Efficacy of Infrared Vein Visualization versus Standard Technique for Peripheral Venous Cannulation in Infant and Toddler Populations: A Randomized Study

Graham Fehr, Marisa Rigali, Gregory Weller, Shannon M. Grap, Melissa Coleman, Uma Parekh, Vernon M. Chinchilli, Priti G. Dalal

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Establishing intravenous (IV) access in younger patient populations via the traditional cannulation technique for procedures requiring anesthesia is often challenging. Infrared (IR) vein visualization is a modality that aids venous cannulation; however, few reports of this technique exist in the infant and toddler population. The primary aim of this study was to compare the efficacy of IR vein visualization to the standard cannulation technique for obtaining peripheral IV access in infant and toddler populations. Following Institutional Review Board (IRB) approval and written informed consent, children were randomly assigned to either a standard cannulation technique group or an IR vein visualization device group for venous cannulation. The primary outcome variable was the success rate of IV cannulation, and the secondary variables were the total number of attempts and the time to successful cannulation. No difference was noted between either group for first-attempt success rate (standard versus IR: 61.25% vs. 54.4%; p = 0.4) or time to establish IV cannulation (standard versus IR: median [interquartile range], 40 s [24–120] vs. 53 s [26–106]; p = 0.55). The anesthesiologist’s grading of the anticipated difficulty of IV cannulation was a significant predictor of cannulation success (p = 0.0016). Our study demonstrated no significant benefit in utilizing the IR vein visualization device in terms of the overall success rate, number of attempts, and time to establish successful IV cannulation when compared to the standard technique. However, in difficult IV access situations, this device proved to be a valuable rescue adjunct.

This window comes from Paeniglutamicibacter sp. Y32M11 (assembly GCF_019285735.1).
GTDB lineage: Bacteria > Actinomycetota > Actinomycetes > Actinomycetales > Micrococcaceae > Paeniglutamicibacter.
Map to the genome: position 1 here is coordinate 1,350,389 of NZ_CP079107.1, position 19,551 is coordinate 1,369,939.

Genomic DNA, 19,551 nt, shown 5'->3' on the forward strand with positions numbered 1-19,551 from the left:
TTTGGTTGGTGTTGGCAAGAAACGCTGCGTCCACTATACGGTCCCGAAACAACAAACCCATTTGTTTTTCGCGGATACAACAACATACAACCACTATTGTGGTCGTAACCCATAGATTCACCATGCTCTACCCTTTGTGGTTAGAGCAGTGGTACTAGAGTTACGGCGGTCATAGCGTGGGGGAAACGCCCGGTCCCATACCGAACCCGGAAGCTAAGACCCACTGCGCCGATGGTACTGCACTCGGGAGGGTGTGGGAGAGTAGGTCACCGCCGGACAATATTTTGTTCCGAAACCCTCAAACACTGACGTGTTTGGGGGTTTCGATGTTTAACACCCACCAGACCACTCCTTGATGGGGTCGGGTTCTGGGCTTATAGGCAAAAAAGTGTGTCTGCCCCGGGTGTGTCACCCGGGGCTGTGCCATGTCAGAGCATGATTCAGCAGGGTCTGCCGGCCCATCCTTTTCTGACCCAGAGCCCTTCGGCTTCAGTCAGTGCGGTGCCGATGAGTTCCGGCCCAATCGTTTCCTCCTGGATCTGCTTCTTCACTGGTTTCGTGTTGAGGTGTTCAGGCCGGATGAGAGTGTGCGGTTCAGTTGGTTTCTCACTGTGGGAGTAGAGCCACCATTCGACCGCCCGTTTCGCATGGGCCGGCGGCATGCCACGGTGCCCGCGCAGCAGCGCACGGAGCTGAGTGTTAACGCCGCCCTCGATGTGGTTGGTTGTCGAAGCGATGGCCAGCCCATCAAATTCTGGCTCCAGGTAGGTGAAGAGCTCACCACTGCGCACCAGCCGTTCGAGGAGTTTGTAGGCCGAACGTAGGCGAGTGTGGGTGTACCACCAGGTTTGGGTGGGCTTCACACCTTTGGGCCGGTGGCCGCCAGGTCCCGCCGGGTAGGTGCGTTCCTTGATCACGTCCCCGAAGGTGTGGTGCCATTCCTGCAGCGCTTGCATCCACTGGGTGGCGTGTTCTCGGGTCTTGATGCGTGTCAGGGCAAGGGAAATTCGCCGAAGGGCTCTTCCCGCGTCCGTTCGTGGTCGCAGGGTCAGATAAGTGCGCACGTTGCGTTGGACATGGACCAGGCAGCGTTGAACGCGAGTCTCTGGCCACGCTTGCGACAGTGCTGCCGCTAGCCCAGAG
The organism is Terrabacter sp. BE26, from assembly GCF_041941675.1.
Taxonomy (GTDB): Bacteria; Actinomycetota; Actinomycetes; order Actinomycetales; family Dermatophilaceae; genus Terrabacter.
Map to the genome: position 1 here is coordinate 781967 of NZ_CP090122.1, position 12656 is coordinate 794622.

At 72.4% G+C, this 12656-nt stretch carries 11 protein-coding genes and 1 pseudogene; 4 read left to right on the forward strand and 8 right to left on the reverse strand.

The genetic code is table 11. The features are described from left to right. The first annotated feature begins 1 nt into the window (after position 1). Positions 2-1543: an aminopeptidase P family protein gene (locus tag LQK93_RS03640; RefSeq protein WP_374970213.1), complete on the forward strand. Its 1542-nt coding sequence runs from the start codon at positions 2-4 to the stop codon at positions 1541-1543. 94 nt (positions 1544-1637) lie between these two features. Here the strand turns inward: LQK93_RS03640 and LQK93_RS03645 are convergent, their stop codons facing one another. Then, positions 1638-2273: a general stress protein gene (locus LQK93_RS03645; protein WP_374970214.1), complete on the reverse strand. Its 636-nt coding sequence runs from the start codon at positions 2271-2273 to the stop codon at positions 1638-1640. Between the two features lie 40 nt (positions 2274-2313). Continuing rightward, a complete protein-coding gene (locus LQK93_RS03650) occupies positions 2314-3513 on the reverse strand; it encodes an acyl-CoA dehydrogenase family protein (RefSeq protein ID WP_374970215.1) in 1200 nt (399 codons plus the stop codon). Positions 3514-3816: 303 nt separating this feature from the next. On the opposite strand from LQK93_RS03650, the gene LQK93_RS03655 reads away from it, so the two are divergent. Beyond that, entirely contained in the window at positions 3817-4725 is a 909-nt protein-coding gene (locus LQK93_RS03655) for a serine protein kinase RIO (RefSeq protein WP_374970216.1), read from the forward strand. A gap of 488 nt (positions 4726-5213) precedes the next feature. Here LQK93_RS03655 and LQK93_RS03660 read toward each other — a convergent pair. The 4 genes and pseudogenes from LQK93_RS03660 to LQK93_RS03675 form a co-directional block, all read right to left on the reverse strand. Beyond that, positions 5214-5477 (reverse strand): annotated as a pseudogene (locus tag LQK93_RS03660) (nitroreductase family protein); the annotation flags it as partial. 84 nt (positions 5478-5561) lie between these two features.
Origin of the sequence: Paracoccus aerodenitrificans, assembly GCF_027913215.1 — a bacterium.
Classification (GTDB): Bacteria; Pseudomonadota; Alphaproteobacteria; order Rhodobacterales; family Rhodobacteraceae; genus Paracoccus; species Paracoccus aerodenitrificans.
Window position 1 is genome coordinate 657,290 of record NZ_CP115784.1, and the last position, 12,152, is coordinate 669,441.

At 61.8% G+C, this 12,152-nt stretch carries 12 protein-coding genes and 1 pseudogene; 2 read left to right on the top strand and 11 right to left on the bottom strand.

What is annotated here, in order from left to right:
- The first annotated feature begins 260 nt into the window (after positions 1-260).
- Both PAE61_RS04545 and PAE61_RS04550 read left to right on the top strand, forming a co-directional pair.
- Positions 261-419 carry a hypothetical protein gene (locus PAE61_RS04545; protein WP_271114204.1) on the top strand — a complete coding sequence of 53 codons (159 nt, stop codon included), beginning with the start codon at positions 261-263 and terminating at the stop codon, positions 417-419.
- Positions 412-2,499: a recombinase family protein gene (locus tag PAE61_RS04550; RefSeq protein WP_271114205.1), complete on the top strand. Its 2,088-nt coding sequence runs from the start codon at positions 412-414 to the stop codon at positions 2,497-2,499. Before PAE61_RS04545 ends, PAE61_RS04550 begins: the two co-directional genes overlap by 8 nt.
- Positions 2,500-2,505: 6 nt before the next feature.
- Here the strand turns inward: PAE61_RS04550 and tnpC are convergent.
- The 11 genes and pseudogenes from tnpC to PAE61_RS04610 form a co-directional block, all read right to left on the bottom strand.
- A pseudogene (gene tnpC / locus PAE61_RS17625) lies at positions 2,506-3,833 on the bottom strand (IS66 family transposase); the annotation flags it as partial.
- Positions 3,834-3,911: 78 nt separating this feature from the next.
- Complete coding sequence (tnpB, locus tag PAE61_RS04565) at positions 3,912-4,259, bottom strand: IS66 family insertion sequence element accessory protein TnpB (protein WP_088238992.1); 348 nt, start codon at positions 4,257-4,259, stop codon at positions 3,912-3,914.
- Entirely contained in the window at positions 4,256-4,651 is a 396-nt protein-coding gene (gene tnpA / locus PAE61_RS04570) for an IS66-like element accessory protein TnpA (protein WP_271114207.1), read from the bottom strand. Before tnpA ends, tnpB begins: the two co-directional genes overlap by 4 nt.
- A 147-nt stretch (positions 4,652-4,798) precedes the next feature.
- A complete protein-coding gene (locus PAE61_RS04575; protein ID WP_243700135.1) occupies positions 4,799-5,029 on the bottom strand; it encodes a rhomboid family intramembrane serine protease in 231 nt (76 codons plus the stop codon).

Original languageEnglish (US)
Article number1652
Issue number10
StatePublished - Oct 2023

All Science Journal Classification (ASJC) codes

  • Pediatrics, Perinatology, and Child Health

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